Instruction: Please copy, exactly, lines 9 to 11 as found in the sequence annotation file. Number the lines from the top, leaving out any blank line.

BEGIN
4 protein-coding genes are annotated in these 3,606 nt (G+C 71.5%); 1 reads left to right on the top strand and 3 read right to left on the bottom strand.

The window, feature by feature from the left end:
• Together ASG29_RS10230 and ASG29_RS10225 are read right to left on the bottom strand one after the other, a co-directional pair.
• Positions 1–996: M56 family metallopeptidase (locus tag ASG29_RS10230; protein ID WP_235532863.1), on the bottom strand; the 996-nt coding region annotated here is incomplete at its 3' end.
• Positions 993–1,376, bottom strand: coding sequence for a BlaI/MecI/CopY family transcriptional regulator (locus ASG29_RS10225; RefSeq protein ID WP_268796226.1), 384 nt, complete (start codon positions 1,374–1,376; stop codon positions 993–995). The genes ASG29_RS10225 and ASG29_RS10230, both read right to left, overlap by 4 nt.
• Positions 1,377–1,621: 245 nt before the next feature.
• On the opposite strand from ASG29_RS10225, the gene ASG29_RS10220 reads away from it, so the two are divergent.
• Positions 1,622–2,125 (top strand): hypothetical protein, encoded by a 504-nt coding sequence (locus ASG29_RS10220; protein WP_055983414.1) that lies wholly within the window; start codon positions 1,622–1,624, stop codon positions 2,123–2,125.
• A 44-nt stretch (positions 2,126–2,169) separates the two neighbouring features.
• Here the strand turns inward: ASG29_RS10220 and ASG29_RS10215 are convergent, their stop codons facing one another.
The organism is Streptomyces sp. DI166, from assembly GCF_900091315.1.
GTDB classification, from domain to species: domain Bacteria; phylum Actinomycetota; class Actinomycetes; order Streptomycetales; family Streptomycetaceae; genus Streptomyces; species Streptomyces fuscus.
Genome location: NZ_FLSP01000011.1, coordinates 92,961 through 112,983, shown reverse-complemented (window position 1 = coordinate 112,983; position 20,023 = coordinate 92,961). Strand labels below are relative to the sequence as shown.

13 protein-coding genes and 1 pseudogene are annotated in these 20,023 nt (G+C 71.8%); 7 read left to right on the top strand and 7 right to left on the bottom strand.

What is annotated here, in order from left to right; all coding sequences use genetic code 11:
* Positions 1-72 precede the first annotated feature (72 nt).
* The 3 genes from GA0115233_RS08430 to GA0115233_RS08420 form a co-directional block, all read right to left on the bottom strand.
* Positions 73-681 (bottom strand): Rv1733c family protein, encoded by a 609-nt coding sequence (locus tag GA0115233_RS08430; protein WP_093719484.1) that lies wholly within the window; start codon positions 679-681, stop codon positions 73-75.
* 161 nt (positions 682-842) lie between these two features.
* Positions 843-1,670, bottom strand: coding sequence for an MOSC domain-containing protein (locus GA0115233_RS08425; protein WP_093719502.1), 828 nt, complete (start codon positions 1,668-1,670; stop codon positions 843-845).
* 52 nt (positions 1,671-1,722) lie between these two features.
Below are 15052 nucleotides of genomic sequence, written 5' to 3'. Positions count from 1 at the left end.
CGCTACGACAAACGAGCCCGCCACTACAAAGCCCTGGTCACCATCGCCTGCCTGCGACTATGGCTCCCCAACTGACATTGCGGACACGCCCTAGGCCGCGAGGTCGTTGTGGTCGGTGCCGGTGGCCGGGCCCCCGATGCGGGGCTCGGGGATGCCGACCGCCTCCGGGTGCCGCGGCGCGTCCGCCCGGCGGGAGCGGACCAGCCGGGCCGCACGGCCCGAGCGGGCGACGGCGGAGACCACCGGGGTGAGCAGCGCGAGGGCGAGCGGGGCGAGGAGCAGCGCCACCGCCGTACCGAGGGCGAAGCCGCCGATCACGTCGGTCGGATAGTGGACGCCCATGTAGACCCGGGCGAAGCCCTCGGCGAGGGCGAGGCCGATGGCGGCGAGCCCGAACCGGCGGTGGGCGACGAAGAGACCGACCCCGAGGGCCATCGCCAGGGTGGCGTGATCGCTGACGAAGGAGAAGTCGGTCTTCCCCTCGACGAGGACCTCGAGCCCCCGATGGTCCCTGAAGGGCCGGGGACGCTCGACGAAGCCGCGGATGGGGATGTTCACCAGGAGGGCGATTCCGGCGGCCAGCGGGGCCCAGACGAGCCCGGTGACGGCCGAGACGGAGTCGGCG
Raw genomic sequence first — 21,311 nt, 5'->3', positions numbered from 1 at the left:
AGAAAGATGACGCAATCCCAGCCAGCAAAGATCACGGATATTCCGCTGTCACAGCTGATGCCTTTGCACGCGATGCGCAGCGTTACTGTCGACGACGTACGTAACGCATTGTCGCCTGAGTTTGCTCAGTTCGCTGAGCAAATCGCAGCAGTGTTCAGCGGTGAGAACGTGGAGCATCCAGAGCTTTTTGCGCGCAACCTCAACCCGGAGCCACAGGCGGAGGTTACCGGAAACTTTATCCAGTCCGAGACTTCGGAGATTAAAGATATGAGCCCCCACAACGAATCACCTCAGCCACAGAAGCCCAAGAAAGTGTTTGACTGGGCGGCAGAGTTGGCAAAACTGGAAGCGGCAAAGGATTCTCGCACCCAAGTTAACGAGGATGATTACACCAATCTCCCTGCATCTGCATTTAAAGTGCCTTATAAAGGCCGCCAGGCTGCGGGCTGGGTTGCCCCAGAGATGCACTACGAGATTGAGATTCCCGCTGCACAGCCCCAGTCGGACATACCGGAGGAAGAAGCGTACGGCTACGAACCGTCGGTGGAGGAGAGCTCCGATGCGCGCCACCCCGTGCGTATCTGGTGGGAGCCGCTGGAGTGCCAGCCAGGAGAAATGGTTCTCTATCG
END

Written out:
• A 44-nt stretch (positions 2,126–2,169) separates the two neighbouring features.
• Here the strand turns inward: ASG29_RS10220 and ASG29_RS10215 are convergent, their stop codons facing one another.
The organism is Streptomyces sp. DI166, from assembly GCF_900091315.1.